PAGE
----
BioMed Central. (2009, February 2). Older Killer Whales Make The Best Mothers. ScienceDaily. Retrieved December 20, 2014 from www.sciencedaily.com/releases/2009/02/090202213322.htm
BioMed Central. "Older Killer Whales Make The Best Mothers." ScienceDaily. www.sciencedaily.com/releases/2009/02/090202213322.htm (accessed December 20, 2014).

Share This


More From ScienceDaily



More Plants & Animals News

Saturday, December 20, 2014

Featured Research

from universities, journals, and other organizations


Featured Videos

from AP, Reuters, AFP, and other news services

Researchers Test Colombian Village With High Alzheimer's Rates

Researchers Test Colombian Village With High Alzheimer's Rates

AFP (Dec. 19, 2014) In Yarumal, a village in N. Colombia, Alzheimer's has ravaged a disproportionately large number of families. A genetic "curse" that may pave the way for research on how to treat the disease that claims a new victim every four seconds. Duration: 02:42 Video provided by AFP
Powered by NewsLook.com
Monarch Butterflies Descend Upon Mexican Forest During Annual Migration

Monarch Butterflies Descend Upon Mexican Forest During Annual Migration

Reuters - Light News Video Online (Dec. 19, 2014) Millions of monarch butterflies begin to descend onto Mexico as part of their annual migration south. Rough Cut (no reporter narration) Video provided by Reuters
Powered by NewsLook.com
Birds Might Be Better Meteorologists Than Us

Birds Might Be Better Meteorologists Than Us

Newsy (Dec. 19, 2014) A new study suggests a certain type of bird was able to sense a tornado outbreak that moved through the U.S. a day before it hit. Video provided by Newsy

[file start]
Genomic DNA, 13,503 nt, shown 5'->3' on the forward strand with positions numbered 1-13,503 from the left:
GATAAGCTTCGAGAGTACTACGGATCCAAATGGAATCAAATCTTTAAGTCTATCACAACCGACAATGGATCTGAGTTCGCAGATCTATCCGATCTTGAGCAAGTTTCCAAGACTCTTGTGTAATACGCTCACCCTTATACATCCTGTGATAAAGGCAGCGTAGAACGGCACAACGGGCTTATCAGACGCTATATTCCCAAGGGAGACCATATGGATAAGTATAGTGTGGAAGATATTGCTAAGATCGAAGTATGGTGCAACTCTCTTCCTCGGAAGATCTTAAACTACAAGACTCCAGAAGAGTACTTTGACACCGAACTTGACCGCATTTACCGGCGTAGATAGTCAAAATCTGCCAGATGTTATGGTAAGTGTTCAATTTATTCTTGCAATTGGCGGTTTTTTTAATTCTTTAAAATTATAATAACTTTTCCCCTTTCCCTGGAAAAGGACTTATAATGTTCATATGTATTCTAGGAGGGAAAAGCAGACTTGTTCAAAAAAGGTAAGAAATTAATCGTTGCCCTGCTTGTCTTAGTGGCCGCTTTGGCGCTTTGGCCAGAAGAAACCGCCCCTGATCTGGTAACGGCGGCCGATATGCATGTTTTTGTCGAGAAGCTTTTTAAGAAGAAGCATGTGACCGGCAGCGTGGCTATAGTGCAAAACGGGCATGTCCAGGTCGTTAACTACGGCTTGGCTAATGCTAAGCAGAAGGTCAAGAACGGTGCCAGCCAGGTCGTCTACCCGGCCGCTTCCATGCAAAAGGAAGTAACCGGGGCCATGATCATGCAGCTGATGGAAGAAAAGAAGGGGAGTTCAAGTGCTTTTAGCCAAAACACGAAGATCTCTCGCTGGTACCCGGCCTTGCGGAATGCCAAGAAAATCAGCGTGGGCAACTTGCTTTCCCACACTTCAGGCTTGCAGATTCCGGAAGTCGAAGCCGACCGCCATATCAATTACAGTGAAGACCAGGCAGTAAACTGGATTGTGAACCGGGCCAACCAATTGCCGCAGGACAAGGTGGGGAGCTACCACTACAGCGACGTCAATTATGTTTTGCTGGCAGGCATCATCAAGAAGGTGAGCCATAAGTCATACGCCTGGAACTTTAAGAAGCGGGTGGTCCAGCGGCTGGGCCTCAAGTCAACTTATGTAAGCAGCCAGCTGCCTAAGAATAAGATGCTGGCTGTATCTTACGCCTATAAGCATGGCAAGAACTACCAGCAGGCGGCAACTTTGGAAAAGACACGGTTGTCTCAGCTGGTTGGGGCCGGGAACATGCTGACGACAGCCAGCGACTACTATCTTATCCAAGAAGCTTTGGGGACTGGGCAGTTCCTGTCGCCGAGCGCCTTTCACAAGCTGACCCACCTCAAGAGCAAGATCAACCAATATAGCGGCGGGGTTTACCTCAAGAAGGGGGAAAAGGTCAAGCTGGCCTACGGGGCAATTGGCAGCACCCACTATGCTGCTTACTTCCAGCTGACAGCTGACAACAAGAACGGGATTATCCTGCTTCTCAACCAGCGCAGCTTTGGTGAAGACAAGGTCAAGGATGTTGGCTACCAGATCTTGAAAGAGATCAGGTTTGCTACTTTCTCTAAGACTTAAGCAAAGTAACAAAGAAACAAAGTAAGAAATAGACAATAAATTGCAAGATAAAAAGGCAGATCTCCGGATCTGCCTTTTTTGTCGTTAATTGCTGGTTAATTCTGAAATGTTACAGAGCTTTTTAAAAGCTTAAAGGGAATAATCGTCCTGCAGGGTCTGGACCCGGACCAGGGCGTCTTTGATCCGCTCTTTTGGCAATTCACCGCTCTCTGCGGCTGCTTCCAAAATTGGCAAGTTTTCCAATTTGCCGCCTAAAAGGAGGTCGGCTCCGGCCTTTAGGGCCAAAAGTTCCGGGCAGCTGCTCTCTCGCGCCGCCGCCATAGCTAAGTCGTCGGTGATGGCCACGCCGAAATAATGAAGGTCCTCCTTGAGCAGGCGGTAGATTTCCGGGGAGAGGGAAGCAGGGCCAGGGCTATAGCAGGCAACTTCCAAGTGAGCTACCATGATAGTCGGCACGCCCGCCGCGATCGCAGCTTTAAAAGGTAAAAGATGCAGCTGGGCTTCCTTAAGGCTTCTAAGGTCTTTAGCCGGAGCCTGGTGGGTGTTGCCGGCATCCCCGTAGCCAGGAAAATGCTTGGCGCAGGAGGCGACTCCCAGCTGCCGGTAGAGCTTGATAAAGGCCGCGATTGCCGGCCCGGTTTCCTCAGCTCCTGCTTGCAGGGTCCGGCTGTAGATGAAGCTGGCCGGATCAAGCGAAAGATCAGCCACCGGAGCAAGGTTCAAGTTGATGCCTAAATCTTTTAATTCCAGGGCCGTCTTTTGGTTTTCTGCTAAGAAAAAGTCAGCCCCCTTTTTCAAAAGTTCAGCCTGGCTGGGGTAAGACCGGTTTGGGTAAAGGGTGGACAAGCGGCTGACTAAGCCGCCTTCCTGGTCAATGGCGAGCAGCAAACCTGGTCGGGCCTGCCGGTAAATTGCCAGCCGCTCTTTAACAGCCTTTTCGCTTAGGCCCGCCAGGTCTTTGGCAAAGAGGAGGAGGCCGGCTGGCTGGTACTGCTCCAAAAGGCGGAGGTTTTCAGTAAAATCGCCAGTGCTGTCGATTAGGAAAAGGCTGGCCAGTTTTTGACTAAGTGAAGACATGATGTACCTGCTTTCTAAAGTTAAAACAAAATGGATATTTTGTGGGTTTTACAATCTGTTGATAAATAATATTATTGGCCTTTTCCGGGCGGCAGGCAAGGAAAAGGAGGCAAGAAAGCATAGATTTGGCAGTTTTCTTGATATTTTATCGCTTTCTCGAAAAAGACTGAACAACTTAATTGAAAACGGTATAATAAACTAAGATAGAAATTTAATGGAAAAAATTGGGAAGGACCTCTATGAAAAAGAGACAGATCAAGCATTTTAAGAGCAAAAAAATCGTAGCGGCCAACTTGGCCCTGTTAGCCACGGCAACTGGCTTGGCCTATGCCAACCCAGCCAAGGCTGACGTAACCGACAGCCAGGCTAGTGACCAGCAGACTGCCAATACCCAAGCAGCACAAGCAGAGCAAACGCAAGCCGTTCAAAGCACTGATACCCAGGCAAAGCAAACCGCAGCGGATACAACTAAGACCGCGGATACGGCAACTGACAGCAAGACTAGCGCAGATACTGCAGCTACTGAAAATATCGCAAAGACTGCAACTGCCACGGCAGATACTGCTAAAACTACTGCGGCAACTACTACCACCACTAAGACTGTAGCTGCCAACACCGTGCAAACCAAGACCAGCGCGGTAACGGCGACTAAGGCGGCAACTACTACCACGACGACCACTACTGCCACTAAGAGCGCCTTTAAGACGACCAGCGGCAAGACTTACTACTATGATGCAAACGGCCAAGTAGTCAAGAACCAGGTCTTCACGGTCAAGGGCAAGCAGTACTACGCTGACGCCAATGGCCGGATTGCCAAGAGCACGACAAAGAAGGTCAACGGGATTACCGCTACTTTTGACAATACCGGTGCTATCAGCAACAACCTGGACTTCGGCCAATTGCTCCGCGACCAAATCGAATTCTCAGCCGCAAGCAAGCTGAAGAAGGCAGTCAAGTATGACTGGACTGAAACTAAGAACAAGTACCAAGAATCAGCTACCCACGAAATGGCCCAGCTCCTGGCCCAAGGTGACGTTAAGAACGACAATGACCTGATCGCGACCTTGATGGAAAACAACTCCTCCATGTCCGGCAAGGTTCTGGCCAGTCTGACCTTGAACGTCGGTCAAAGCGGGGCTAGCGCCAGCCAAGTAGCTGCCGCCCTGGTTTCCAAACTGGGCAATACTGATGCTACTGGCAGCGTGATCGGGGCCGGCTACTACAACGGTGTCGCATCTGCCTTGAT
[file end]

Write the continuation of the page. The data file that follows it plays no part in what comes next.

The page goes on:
Powered by NewsLook.com
Navy Unveils Robot Fish

Navy Unveils Robot Fish

Reuters - Light News Video Online (Dec. 18, 2014) The U.S. Navy unveils an underwater device that mimics the movement of a fish. Tara Cleary reports. Video provided by Reuters
Powered by NewsLook.com

Search ScienceDaily

Number of stories in archives: 140,361

Find with keyword(s):
Enter a keyword or phrase to search ScienceDaily for related topics and research stories.

Save/Print:
Share:

Breaking News:

Strange & Offbeat Stories


Plants & Animals

Earth & Climate

Fossils & Ruins

In Other News

... from NewsDaily.com

Science News

Health News

Environment News

Technology News



Save/Print:
Share:

Free Subscriptions


Get the latest science news with ScienceDaily's free email newsletters, updated daily and weekly. Or view hourly updated newsfeeds in your RSS reader:

Get Social & Mobile


Keep up to date with the latest news from ScienceDaily via social networks and mobile apps:

Have Feedback?


Tell us what you think of ScienceDaily -- we welcome both positive and negative comments. Have any problems using the site? Questions?
Mobile: iPhone Android Web
Follow: Facebook Twitter Google+
Subscribe: RSS Feeds Email Newsletters
Latest Headlines Health & Medicine Mind & Brain Space & Time Matter & Energy Computers & Math Plants & Animals Earth & Climate Fossils & Ruins